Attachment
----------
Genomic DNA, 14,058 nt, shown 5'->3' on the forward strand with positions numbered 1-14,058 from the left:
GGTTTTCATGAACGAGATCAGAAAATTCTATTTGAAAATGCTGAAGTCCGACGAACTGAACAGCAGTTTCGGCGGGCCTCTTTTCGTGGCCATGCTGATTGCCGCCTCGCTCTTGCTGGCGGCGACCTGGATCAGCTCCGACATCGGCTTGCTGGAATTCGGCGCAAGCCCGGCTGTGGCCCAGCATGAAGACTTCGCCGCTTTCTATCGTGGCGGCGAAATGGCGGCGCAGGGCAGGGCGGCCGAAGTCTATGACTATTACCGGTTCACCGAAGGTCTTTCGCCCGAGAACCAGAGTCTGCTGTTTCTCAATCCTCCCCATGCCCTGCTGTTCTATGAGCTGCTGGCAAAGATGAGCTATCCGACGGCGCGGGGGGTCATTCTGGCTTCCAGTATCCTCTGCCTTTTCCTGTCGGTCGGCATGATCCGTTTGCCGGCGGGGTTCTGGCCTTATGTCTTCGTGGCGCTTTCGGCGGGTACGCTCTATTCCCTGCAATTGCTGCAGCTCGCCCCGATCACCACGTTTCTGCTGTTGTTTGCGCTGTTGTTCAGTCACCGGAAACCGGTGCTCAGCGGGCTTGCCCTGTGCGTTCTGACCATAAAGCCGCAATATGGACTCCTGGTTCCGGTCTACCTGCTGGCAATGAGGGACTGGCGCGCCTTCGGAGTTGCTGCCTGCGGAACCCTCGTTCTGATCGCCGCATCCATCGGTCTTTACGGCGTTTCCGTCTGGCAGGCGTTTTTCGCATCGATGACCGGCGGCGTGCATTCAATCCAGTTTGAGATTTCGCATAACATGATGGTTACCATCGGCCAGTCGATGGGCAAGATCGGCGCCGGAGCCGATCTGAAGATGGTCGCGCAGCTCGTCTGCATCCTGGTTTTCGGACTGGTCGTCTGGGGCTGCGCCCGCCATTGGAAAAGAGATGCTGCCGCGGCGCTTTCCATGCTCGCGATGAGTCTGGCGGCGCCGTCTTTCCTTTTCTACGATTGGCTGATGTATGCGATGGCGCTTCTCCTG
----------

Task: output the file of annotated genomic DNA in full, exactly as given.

Genomic DNA, 14,058 nt, shown 5'->3' on the forward strand with positions numbered 1-14,058 from the left:
GGTTTTCATGAACGAGATCAGAAAATTCTATTTGAAAATGCTGAAGTCCGACGAACTGAACAGCAGTTTCGGCGGGCCTCTTTTCGTGGCCATGCTGATTGCCGCCTCGCTCTTGCTGGCGGCGACCTGGATCAGCTCCGACATCGGCTTGCTGGAATTCGGCGCAAGCCCGGCTGTGGCCCAGCATGAAGACTTCGCCGCTTTCTATCGTGGCGGCGAAATGGCGGCGCAGGGCAGGGCGGCCGAAGTCTATGACTATTACCGGTTCACCGAAGGTCTTTCGCCCGAGAACCAGAGTCTGCTGTTTCTCAATCCTCCCCATGCCCTGCTGTTCTATGAGCTGCTGGCAAAGATGAGCTATCCGACGGCGCGGGGGGTCATTCTGGCTTCCAGTATCCTCTGCCTTTTCCTGTCGGTCGGCATGATCCGTTTGCCGGCGGGGTTCTGGCCTTATGTCTTCGTGGCGCTTTCGGCGGGTACGCTCTATTCCCTGCAATTGCTGCAGCTCGCCCCGATCACCACGTTTCTGCTGTTGTTTGCGCTGTTGTTCAGTCACCGGAAACCGGTGCTCAGCGGGCTTGCCCTGTGCGTTCTGACCATAAAGCCGCAATATGGACTCCTGGTTCCGGTCTACCTGCTGGCAATGAGGGACTGGCGCGCCTTCGGAGTTGCTGCCTGCGGAACCCTCGTTCTGATCGCCGCATCCATCGGTCTTTACGGCGTTTCCGTCTGGCAGGCGTTTTTCGCATCGATGACCGGCGGCGTGCATTCAATCCAGTTTGAGATTTCGCATAACATGATGGTTACCATCGGCCAGTCGATGGGCAAGATCGGCGCCGGAGCCGATCTGAAGATGGTCGCGCAGCTCGTCTGCATCCTGGTTTTCGGACTGGTCGTCTGGGGCTGCGCCCGCCATTGGAAAAGAGATGCTGCCGCGGCGCTTTCCATGCTCGCGATGAGTCTGGCGGCGCCGTCTTTCCTTTTCTACGATTGGCTGATGTATGCGATGGCGCTTCTCCTG